These days, it seems like so many arbitrary things now have their own “National Day” (or week, or month—National Candied Orange Peel Day*, anyone?), but Poetry Month is a celebration that has been going on for twenty years! Regardless of the duration of its appreciation month, it’s safe to say that poetry has been immeasurably influential throughout human history; even before the invention of writing, people told stories to one another in the form of long, epic poems. Now, candied oranges are pretty great, and chances are they’ve been around for a long time too, but we’re betting that they haven’t had quite the same societal and artistic impact. Continue Reading ›
Sure, everyone sympathizes with Odysseus, the man who got dragged off to fight a ten-year war and then had to face a journey home so filled with obstacles it took another ten years to make it back. That’s rough.
Except you know what’s rougher? Being one of Odysseus’s crewmen. If you’re a crewman in The Odyssey, you don’t get a book written about you, you probably don’t get a name, and you have an 81.2% chance of being eaten.
Check out how this epic poem’s men met their epic demises.
For National Poetry Month we were tempted to pay homage to classics like Poe, Whitman, Neruda, and all the other greats. But much of the buzz in the poetry world is not around words on a page, but rather the voice and performance of the poet. We’re talking about poetry slam, and it’s been growing in popularity thanks to the web and social media. You no longer have to head to a club to see a live performance – YouTube brings the hottest slam poets right to your screen. And if you’ve never heard of this art form, prepare to emote (hard). Continue Reading ›
Dusting off your Shakespeare for Valentine’s Day sounds like a great idea. The Bard’s famous words are tried and tested — they’ve been working for four hundred years. But are you sure you know what they mean? And are you sure that’s what you want to say? Continue Reading ›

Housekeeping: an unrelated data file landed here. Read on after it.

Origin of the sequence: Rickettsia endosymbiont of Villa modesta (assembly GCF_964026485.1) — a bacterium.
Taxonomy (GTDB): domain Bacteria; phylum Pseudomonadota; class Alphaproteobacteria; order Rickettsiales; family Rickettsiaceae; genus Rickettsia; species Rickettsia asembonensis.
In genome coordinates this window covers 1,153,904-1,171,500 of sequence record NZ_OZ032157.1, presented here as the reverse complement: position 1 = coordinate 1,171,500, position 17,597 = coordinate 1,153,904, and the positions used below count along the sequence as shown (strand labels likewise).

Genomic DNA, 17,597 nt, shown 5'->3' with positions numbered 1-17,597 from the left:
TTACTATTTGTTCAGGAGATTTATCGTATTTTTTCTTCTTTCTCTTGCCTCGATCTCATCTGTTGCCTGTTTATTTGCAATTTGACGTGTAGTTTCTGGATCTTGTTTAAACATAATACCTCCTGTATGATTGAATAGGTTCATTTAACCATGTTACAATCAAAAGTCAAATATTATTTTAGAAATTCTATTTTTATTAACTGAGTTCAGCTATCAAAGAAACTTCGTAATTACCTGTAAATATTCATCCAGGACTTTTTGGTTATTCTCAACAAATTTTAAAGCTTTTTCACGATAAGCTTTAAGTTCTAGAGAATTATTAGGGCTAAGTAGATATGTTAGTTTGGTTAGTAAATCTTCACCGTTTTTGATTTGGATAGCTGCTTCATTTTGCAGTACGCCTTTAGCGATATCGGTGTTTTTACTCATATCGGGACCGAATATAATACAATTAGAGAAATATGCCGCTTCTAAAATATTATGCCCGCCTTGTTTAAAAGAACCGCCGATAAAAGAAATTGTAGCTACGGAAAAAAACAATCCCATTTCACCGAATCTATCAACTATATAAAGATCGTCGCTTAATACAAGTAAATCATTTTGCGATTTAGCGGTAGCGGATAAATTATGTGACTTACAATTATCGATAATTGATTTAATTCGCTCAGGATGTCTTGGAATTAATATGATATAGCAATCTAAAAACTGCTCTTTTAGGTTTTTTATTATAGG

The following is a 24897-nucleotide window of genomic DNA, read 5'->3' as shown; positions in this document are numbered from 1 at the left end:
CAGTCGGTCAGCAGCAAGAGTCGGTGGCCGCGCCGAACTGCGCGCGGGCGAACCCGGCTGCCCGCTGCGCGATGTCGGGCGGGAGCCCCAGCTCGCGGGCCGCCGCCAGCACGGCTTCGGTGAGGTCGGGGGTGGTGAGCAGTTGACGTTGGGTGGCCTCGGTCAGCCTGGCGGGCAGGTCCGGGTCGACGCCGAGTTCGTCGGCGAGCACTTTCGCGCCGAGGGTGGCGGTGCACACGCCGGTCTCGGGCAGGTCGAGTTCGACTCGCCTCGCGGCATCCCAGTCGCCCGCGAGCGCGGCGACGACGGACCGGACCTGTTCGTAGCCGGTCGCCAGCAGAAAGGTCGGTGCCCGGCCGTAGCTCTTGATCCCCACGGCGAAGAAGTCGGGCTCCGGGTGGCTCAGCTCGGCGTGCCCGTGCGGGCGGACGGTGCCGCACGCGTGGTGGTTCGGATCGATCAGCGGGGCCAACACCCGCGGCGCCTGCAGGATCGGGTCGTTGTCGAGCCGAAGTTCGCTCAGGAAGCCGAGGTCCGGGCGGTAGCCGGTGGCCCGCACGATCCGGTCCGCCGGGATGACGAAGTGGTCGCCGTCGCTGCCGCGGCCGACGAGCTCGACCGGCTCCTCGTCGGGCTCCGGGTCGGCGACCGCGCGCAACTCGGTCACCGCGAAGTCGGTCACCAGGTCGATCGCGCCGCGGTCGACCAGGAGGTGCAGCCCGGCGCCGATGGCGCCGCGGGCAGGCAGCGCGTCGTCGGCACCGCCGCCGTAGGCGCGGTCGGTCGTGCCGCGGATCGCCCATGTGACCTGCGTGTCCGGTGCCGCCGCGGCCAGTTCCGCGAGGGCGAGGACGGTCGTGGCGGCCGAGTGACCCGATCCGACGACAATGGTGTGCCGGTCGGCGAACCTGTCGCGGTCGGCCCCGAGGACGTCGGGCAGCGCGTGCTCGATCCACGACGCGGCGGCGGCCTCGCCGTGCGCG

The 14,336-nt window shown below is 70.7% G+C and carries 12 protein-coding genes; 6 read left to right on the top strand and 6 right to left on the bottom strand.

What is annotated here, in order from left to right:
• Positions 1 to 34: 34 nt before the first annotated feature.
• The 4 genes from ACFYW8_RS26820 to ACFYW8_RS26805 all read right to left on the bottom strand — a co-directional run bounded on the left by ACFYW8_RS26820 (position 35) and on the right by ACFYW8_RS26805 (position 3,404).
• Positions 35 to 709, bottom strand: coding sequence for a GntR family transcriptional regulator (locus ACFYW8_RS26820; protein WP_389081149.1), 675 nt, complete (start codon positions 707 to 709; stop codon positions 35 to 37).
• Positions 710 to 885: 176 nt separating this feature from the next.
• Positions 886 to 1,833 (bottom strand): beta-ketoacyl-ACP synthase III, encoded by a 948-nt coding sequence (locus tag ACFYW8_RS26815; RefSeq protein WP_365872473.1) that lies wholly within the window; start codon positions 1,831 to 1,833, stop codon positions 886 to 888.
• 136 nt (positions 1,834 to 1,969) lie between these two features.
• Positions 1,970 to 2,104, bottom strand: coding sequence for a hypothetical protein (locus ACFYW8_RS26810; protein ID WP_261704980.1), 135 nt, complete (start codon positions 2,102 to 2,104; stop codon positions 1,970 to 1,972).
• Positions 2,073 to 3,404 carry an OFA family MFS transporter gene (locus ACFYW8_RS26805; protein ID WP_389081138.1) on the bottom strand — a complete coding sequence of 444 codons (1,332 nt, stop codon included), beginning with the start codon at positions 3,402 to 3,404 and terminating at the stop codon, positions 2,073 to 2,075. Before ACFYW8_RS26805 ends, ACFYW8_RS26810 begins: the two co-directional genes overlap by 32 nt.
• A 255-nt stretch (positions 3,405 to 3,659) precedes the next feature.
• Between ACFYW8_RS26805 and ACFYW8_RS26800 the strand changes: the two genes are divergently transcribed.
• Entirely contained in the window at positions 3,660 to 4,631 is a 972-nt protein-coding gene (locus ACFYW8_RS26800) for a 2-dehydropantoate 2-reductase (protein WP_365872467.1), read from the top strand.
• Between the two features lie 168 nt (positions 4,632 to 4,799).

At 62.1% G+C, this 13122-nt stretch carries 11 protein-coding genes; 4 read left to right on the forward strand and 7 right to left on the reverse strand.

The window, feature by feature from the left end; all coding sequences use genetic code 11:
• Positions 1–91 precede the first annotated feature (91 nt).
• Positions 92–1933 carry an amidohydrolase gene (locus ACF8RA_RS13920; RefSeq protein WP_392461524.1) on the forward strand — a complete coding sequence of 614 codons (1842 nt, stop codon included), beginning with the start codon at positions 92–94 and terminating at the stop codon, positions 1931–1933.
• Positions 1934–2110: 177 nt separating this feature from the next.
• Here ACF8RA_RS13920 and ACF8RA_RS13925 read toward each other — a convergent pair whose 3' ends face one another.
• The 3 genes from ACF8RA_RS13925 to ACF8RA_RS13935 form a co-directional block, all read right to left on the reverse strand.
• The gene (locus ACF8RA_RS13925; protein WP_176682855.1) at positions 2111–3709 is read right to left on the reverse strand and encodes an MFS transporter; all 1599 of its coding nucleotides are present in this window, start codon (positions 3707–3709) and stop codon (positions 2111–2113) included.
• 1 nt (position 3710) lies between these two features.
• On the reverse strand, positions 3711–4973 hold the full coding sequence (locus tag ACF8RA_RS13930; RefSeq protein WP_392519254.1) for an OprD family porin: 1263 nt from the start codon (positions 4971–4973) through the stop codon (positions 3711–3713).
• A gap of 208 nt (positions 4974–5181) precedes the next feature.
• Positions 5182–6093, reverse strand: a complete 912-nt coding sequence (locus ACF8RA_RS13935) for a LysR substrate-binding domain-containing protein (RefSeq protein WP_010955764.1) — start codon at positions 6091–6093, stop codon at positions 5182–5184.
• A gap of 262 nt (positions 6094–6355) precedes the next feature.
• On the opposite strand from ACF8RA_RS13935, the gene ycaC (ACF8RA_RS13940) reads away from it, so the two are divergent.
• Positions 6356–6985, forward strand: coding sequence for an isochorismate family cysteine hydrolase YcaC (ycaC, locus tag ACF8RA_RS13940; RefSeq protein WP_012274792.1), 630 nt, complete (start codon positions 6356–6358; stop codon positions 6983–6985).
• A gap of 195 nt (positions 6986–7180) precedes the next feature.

Today is the anniversary of the Bard’s birth. Check out ways to commemorate the day below, complete with cakes, quizzes, quotes and more.
1. Bake a Shakespeare-inspired birthday cake
Introducing… Cakespeare! To celebrate Shakespeare’s b-day, the Victoria and Albert Museum in London invited bakers to design cakes inspired by the Bard’s prose. See a few below, or check out the full gallery here.
Love is dangerous—best to leave it to the experts.
Spend your Valentine’s Day living vicariously through these writers and their passionate love lives. Because let’s face it, you’d rather be draped in chocolate wrappers than a volatile amour, right? Just me?
The 6th Baron Byron was a Romantic with a capital ‘R,’ but that doesn’t mean he was particularly gentlemanly. His first partner in scandal, Lady Caroline Lamb, described him aptly when she professed he was “mad, bad, and dangerous to know.” Indeed, she was just one of many public conquests that rocked British society, several of which produced children. Only one of these was legitimate, the Honorable Augusta Ada Byron, also known as the co-creator of the first computer, Ada Lovelace. Others, save for a daughter he had with Mary Shelley’s sister, were never proven or recognized by Byron. In essence, he was a cad with a weakness for women, or so we can assume from his poem “Don Juan.” I mean, not even his own half-sister was off-limits to him.
But still some come to his defense. Poet Katha Pollitt excused Byron’s bad boy behavior with an interesting take on his contribution to feminism: “Byron’s great insight, in an era where women were expected to be placid and insipid (not that they were!), was to see that women were much like men: They wanted sex and went after it eagerly, if secretly.”
Just for fun: we’re celebrating the lives of three poets that were changed this week in history, many years ago, and examining the curious ways one turn of events can change a legacy. Here are three world-altering events from three years in poetic history…
“The Raven” Is Born
On this day in 1845, Edgar Allen Poe’s “The Raven,” one of the best-known poems in the English language, was first published. But it was no easy feat getting it into print. Poe first submitted the poem his friend and owner of Graham’s Magazine George Rex Graham, who declined. He did, however, give Poe $15 out of what could best be described as pity. The poem was eventually bought by The American Review, for $9. Still, Poe was not yet to become the household name he would shortly be; the magazine printed it under the pseudonym “Quarles.”
It was in the Evening Mirror that the poem first appeared with Poe’s name beneath it. Thanks to this publication, Edgar Allen Poe and his “Raven” achieved Continue Reading ›